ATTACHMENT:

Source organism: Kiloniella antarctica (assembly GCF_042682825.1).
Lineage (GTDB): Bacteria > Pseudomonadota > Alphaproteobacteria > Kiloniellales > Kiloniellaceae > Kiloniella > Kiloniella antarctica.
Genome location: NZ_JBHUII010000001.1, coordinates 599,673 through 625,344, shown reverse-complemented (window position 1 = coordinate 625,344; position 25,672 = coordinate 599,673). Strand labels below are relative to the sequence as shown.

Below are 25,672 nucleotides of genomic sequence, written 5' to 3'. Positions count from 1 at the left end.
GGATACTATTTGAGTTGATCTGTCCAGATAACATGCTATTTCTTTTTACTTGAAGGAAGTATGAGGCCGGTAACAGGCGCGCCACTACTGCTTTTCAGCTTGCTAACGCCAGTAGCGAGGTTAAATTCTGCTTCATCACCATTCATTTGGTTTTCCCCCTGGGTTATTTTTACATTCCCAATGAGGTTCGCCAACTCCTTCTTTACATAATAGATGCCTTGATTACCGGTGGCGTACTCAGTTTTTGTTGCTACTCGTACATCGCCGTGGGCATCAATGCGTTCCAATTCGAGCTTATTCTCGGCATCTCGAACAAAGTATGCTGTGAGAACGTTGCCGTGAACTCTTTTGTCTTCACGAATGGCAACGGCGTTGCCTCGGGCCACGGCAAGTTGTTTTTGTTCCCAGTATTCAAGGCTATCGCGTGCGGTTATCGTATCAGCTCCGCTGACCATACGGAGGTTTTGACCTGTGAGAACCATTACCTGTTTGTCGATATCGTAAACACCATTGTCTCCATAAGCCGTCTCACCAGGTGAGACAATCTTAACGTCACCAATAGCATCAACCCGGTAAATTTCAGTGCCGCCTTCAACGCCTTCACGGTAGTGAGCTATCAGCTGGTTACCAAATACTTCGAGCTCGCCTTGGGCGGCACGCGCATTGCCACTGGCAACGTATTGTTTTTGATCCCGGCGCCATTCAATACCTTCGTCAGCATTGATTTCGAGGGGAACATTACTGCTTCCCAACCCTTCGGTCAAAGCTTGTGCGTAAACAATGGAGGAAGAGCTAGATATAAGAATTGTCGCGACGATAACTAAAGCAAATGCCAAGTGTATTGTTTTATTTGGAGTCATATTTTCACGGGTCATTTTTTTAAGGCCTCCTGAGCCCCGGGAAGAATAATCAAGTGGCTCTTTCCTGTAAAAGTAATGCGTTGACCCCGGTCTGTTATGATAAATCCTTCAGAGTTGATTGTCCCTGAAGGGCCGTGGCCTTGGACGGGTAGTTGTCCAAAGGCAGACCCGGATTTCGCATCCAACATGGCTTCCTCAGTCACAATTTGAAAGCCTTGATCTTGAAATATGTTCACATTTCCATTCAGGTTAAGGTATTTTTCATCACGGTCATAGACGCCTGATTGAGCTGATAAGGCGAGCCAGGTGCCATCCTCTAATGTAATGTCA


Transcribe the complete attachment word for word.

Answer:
Source organism: Kiloniella antarctica (assembly GCF_042682825.1).
Lineage (GTDB): Bacteria > Pseudomonadota > Alphaproteobacteria > Kiloniellales > Kiloniellaceae > Kiloniella > Kiloniella antarctica.
Genome location: NZ_JBHUII010000001.1, coordinates 599,673 through 625,344, shown reverse-complemented (window position 1 = coordinate 625,344; position 25,672 = coordinate 599,673). Strand labels below are relative to the sequence as shown.

Below are 25,672 nucleotides of genomic sequence, written 5' to 3'. Positions count from 1 at the left end.
GGATACTATTTGAGTTGATCTGTCCAGATAACATGCTATTTCTTTTTACTTGAAGGAAGTATGAGGCCGGTAACAGGCGCGCCACTACTGCTTTTCAGCTTGCTAACGCCAGTAGCGAGGTTAAATTCTGCTTCATCACCATTCATTTGGTTTTCCCCCTGGGTTATTTTTACATTCCCAATGAGGTTCGCCAACTCCTTCTTTACATAATAGATGCCTTGATTACCGGTGGCGTACTCAGTTTTTGTTGCTACTCGTACATCGCCGTGGGCATCAATGCGTTCCAATTCGAGCTTATTCTCGGCATCTCGAACAAAGTATGCTGTGAGAACGTTGCCGTGAACTCTTTTGTCTTCACGAATGGCAACGGCGTTGCCTCGGGCCACGGCAAGTTGTTTTTGTTCCCAGTATTCAAGGCTATCGCGTGCGGTTATCGTATCAGCTCCGCTGACCATACGGAGGTTTTGACCTGTGAGAACCATTACCTGTTTGTCGATATCGTAAACACCATTGTCTCCATAAGCCGTCTCACCAGGTGAGACAATCTTAACGTCACCAATAGCATCAACCCGGTAAATTTCAGTGCCGCCTTCAACGCCTTCACGGTAGTGAGCTATCAGCTGGTTACCAAATACTTCGAGCTCGCCTTGGGCGGCACGCGCATTGCCACTGGCAACGTATTGTTTTTGATCCCGGCGCCATTCAATACCTTCGTCAGCATTGATTTCGAGGGGAACATTACTGCTTCCCAACCCTTCGGTCAAAGCTTGTGCGTAAACAATGGAGGAAGAGCTAGATATAAGAATTGTCGCGACGATAACTAAAGCAAATGCCAAGTGTATTGTTTTATTTGGAGTCATATTTTCACGGGTCATTTTTTTAAGGCCTCCTGAGCCCCGGGAAGAATAATCAAGTGGCTCTTTCCTGTAAAAGTAATGCGTTGACCCCGGTCTGTTATGATAAATCCTTCAGAGTTGATTGTCCCTGAAGGGCCGTGGCCTTGGACGGGTAGTTGTCCAAAGGCAGACCCGGATTTCGCATCCAACATGGCTTCCTCAGTCACAATTTGAAAGCCTTGATCTTGAAATATGTTCACATTTCCATTCAGGTTAAGGTATTTTTCATCACGGTCATAGACGCCTGATTGAGCTGATAAGGCGAGCCAGGTGCCATCCTCTAATGTAATGTCA